GOOD NEWS FROM AYODHYA
Swami Agnivesh and Valson Thampu
The unmistakable message from Ayodhya is that the government can, if it wants, control the unruly elements who invade our streets and sacred places in blatant disregard for the rule of law. Aydhya 2002 puts Ayodhya 1992 in perspective and robs the then players of the excuse of helplessness in the face of popular fervour. That not enough was done then to protect the mosque and to honour the undertaking given to the Apex Court is now a glaring reality. This also unmasks the carnage in Gujarat for what it is.
The good news from Ayodhya, as from the rest of the country, is that people are fed up with the periodic political belabouring of this non-issue. The people of Faizabad, a district already bursting with some 6000 temples, are utterly indifferent to the mandir issue; a fact that was largely responsible for the climb-down of the VHP. The feed-back from the rest of the country is no different. Such restlessness as was witnessed in karsevakpuram in Ayodhya was largely due to the realization by the karsevaks that they have been used as pawns in a political game that would honour Ravana, rather than Lord Ram. "Even in 1992," recalls Nirmala Deshpande, the noted Gandhian who in Ayodhya when the mosque was destroyed, "one did not hear the so-called Ram-bhakts chanting the praise of Lord Ram. They were, without exception, shouting anti-Muslim slogans all the time."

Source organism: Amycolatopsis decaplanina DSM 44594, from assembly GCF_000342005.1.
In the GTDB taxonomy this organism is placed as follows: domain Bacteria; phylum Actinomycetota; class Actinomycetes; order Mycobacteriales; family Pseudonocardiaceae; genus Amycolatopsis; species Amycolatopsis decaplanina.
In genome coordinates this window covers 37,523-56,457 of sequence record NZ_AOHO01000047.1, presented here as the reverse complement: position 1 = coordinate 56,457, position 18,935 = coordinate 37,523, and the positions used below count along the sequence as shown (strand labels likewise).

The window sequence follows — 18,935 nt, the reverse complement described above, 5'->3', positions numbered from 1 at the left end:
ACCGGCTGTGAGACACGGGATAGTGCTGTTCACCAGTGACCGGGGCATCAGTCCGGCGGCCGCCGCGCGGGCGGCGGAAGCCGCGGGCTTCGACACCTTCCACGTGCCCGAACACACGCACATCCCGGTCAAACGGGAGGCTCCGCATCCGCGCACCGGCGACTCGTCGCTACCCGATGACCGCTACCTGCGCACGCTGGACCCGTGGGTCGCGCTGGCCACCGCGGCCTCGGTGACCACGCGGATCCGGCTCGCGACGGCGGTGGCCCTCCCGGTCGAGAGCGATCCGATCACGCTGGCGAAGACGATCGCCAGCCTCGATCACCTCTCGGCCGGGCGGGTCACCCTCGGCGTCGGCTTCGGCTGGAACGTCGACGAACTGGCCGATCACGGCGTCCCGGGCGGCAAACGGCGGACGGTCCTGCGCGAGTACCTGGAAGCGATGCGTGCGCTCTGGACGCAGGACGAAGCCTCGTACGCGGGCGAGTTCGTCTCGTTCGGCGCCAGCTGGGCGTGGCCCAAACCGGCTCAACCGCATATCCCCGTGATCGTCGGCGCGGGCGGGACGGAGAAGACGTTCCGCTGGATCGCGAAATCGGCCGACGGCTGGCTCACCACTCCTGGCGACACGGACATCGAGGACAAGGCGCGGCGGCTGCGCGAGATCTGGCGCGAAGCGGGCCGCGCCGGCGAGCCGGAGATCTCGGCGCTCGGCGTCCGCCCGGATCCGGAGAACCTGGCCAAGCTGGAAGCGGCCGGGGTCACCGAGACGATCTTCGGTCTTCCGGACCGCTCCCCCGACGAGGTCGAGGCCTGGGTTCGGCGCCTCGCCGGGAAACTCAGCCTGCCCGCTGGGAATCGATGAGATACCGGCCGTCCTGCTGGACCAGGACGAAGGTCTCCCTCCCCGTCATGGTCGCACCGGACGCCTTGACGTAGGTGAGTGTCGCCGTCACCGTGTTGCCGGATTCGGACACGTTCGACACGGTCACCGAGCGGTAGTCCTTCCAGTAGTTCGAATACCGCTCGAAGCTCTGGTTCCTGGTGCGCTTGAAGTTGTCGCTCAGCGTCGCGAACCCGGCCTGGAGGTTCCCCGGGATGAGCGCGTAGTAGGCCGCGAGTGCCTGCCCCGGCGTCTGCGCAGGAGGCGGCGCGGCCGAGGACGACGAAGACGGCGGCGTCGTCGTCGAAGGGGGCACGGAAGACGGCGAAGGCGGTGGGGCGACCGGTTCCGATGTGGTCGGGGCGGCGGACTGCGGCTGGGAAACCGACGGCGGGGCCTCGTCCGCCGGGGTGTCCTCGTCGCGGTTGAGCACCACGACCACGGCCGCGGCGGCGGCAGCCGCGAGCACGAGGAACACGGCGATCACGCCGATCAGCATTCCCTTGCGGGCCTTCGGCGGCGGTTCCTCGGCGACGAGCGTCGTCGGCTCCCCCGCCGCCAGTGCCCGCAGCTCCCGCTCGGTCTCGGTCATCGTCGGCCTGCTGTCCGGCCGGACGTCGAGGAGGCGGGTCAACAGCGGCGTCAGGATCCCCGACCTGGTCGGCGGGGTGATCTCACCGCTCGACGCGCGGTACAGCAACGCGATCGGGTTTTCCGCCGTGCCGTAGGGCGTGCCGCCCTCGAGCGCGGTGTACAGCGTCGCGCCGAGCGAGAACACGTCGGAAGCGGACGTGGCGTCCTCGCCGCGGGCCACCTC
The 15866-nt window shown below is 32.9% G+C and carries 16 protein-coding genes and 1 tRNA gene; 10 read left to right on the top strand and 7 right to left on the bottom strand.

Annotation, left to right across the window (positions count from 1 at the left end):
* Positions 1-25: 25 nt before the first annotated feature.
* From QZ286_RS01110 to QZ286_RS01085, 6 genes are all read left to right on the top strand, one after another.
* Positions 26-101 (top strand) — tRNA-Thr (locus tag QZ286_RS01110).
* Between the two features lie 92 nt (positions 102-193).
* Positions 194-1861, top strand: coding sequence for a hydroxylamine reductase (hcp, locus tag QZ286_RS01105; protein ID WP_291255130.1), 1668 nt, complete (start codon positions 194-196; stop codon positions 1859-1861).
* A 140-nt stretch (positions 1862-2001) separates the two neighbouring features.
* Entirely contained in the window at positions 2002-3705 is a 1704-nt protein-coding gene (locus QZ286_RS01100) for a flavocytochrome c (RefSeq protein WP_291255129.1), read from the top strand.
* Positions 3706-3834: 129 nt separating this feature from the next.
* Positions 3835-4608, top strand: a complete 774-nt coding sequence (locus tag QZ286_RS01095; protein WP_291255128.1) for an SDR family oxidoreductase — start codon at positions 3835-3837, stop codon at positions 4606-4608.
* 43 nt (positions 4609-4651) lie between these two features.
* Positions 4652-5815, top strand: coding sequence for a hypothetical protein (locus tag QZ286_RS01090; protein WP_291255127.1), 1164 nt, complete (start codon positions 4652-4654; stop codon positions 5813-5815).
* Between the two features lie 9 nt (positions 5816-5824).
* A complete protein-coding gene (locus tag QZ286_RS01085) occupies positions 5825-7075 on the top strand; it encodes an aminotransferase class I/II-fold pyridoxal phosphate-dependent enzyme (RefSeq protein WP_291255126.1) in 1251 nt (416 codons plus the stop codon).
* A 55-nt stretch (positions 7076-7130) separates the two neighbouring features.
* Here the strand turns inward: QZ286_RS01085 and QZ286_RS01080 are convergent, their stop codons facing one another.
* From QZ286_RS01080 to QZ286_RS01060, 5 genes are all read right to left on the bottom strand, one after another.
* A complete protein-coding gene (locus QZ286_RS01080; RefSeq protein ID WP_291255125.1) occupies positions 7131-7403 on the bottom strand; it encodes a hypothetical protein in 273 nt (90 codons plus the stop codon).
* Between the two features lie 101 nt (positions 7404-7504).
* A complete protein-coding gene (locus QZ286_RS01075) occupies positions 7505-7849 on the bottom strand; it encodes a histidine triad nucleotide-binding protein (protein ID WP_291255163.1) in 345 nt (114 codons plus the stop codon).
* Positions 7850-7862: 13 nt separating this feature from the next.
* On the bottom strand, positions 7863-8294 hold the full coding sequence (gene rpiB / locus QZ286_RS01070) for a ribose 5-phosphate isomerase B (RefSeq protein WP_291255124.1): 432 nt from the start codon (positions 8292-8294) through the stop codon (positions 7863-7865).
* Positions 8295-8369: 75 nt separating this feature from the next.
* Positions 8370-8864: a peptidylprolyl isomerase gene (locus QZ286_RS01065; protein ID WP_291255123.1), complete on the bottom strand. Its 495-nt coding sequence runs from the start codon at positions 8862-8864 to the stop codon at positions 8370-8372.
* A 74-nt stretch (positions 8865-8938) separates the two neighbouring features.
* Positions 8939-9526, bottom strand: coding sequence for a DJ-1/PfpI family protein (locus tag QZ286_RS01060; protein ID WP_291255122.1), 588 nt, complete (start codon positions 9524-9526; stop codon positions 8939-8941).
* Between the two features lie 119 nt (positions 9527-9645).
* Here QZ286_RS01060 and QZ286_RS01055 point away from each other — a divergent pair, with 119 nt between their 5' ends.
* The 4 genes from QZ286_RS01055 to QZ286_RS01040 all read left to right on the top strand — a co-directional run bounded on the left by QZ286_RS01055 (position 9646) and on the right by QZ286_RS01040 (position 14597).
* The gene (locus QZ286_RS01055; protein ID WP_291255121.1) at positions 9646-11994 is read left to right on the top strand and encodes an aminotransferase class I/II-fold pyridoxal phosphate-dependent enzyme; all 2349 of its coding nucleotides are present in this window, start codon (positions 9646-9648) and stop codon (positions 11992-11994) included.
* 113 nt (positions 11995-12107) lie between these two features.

The people of Ayodhya have had to put up with the disruptiveness of this communal agenda for too long. It is now increasingly clear to them that the VHP and RJN are doing a Taliban with their life. Prior to the ascent of the Taliban, Kabul was famed as the Paris of the East. In less than a decade, this communal outfit hijacked that beautiful city back to the middle ages. It is inevitable that communal politics and religious fundamentalism perforce devastate the development of a nation and aggravate the misery of its people. The ring-leaders of religious fundamentalism prosper, but the people lose out heavily in the process. The mandir movement enabled Advani to become the Home Minister of India. It enabled the likes of Singhal and co. to hog the media lime-light. Mahant Ramchandra Paramahans was at the center of the world media attention for a few days. All these being achieved, shouldn't the people of Ayodhya pay for it in terms of their economic well-being, freedom of movement and peace of mind? There is no such thing as a free meal. And if the mandir mandarins won't pay for their political banquet, shouldn't the people of Ayodhya and the victims of criminal communalism in other parts of the country, foot the bill?
It is incredible that the BJP refuses to read the message from its electoral setbacks one after the other. The voters in various states are rejecting the Parivar brand of communal politics, with its accompaniment of violence, corruption and inefficiency. The UP results, one would have thought, would knock the party out of this willful self-delusion. That does not seem to have happened. It may well be that Vajpayee and Advani are now helpless before the communal Frankenstein they have devised. Whether it is clear to them or not, there is no room for uncertainty here: the days of communal politics are over. If the BJP refuses to read the writing on the wall, it will expedite its political extinction through an exclusive dependence on the communal card.